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October 14, 2020 8 min read

Ruby is a Rainbow Baby, Ruby and the Rainbow's Rainbow Baby StoryKristina’s Rainbow baby story

We started trying just before we got married. I remember whispering to the assistant in the bridal shop that I may be pregnant at my wedding and so I wanted a forgiving dress. Little did I know that wasn’t on the cards for me and that it would take us four years and 4 miscarriages to have a baby in our arms.

The first time I fell pregnant was 6 months later that year. We were so excited. I took more than one test, I kind of became addicted to those little pee sticks! Before we found out, we had booked an appointment to see the GP as we were beginning to worry about why we hadn’t fallen pregnant yet. But it turned out we didn’t need it.

Naturally we started making plans about what being a mother, or a father would be like. I started changing my diet to be more health and followed the guidance. I bought a pregnancy fitness DVD (yes – it was that long ago!). We told our parents our news, but decided to keep it quiet from everyone else.

Six weeks into the pregnancy I started to bleed. I was at work. No-one at work knew I was pregnant. I was sick with worry. I made an urgent appointment at work and had to vaguely describe the need for an urgent appointment to my boss at work. I was assessed by the Dr and they seemed to think everything was ok. Later that night I was in quite a lot of pain. I rang 111 and we were told to go to a&e. We went to a&e and they were worried I had an ectopic pregnancy. Because of the risk of an ectopic pregnancy and the symptoms I was experiencing I had to stay in overnight. It was worrying being in hospital. I was told that the pregnancy hormone levels I had seemed to be within normal range, but without 2 readings they would be unable to say what was happening. I was also scheduled for a scan the next day to see if it was a normal or ectopic pregnancy. The next day I had the scan and they couldn’t see much, there was a pregnancy sac and a foetal pole, but the sonographer told me it may be too early to see a heartbeat. Later that day I was told by a well-meaning Dr that it would all probably be ok and I started to relax a bit. We were scheduled for another pregnancy hormone test later that week. It felt like a really long time to wait. The test was done and we were told to go home and wait for the result. A few hours later I got a call from the clinic and I was told “yes love, it looks like you’ve miscarried.” That was the first time anyone had said that too me. Up until this point I understood the concern was whether the pregnancy was in one of my tubes (ectopic), I hadn’t even considered I could be miscarrying. As such the conversation came as an enormous blow and I felt the world come crashing down around me. The physical pain also continued. We also had the pain of sharing our news with our parents which was difficult.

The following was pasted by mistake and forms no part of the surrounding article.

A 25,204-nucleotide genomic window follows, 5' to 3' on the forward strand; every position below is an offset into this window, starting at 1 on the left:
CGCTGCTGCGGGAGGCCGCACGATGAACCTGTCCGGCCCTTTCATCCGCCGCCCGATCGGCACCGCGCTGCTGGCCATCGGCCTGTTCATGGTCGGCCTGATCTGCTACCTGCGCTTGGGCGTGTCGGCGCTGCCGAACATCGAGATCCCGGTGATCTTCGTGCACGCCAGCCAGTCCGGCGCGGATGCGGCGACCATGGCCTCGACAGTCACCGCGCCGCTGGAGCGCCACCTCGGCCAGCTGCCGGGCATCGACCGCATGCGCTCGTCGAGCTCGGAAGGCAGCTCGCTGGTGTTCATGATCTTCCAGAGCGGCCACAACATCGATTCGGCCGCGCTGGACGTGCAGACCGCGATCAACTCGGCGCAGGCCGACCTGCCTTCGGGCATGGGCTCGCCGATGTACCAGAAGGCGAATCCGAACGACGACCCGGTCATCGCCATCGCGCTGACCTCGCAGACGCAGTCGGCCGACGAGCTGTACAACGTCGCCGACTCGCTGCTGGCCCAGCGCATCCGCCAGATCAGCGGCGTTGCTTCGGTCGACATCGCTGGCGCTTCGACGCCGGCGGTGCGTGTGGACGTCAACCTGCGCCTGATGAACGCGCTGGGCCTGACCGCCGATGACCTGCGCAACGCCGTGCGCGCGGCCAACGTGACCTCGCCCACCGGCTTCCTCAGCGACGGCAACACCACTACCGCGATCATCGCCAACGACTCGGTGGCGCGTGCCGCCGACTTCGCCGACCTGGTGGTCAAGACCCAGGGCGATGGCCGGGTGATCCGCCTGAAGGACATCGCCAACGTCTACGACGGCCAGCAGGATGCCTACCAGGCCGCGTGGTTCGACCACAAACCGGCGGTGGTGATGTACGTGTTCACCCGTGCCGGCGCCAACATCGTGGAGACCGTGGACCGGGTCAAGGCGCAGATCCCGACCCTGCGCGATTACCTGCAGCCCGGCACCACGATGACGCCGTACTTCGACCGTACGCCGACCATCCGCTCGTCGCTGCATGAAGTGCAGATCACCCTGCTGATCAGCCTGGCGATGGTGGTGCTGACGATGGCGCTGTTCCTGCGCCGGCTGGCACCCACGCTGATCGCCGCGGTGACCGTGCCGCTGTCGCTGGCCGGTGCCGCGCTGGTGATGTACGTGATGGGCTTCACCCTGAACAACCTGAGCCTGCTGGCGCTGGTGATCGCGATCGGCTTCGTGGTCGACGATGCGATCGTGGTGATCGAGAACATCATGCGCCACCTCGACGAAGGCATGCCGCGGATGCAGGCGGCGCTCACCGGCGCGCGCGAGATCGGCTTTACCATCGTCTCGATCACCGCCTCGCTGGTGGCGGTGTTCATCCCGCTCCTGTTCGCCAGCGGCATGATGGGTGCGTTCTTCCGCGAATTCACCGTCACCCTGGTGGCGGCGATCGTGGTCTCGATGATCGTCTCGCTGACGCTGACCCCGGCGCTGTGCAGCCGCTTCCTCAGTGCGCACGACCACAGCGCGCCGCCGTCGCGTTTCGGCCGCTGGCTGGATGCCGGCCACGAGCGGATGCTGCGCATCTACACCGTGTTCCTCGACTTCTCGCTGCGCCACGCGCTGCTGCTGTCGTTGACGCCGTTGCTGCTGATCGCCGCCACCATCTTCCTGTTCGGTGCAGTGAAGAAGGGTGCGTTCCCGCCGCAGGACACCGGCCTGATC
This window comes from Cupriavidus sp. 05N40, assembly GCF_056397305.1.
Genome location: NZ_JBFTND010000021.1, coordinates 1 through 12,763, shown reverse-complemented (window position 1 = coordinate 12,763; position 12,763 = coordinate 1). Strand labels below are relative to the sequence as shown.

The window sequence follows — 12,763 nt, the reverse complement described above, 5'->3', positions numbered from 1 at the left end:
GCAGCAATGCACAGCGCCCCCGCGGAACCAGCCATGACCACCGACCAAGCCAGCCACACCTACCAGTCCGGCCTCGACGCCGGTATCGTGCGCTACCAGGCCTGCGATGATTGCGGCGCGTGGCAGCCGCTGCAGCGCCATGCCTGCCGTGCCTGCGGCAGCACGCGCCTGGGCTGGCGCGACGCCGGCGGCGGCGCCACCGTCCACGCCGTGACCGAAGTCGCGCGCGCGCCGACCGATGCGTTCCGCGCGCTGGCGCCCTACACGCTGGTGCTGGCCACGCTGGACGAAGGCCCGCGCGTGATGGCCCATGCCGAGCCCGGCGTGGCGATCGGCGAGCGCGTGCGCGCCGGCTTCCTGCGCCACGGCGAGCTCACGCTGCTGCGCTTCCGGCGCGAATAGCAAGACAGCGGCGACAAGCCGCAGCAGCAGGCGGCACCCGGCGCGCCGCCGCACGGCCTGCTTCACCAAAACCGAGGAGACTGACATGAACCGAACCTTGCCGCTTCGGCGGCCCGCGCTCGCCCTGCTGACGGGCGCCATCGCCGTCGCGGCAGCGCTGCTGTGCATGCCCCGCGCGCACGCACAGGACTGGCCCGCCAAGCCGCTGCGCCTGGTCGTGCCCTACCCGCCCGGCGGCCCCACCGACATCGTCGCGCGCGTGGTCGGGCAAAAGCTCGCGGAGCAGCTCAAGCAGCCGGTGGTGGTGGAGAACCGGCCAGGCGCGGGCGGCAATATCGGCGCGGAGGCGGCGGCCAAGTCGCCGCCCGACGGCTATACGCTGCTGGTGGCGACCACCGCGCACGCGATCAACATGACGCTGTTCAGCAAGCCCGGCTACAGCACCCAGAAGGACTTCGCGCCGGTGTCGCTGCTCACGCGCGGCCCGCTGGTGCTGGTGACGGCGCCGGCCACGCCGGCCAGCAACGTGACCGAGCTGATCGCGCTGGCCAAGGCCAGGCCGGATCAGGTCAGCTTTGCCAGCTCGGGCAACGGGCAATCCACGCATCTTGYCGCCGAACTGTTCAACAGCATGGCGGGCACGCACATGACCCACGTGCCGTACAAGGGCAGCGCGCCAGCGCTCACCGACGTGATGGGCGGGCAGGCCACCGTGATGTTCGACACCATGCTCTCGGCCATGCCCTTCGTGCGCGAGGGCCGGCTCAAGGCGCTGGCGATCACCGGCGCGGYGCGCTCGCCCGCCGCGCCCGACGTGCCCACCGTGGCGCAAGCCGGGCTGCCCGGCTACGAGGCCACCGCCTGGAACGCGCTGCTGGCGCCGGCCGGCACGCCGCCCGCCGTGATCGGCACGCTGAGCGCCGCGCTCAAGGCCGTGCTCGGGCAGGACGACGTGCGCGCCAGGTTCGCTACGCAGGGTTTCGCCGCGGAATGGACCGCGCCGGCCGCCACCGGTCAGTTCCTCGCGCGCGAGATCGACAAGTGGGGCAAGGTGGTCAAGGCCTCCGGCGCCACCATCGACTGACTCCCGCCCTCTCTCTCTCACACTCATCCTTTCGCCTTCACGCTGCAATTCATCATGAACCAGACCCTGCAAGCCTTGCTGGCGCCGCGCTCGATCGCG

After this miscarriage I learnt that it can happen in 1 in 4 pregnancies. I didn’t know that at the time, and I think maybe I would have felt better about it all if I knew it was so common. Through sex education at school you kind of felt that if you so much as touched a boy you’d get pregnant and have a baby. Reality certainly hit us when we tried to have one of our own.

We then kept trying and again we fell pregnant. Again we shared it with our parents, but with more anxiety than joy. When they naturally got excited, we kept saying “ lets see what happens” When this one ended in a miscarriage I took it very badly. With 1 miscarriage I felt part of a statistic, but to have 2 in a row I started to worry and as we were both getting older I didn’t feel we had time on our side. There was no explanation for either miscarriage we had suffered and the hospital policy (and I believe national NHS guidance) was that we could not been referred until we’d had three miscarriages, until then it wasn’t strictly considered ‘recurrent miscarriage’. But to us it was. It felt like no-mans land. We desperately wanted to know what the cause was of the miscarriages, we wanted to be able to fix it and move on. Yet we couldn’t as we didn’t have access to the experts that could help us. It felt like we were being forced to face the pain of a further miscarriage to be able to understand why.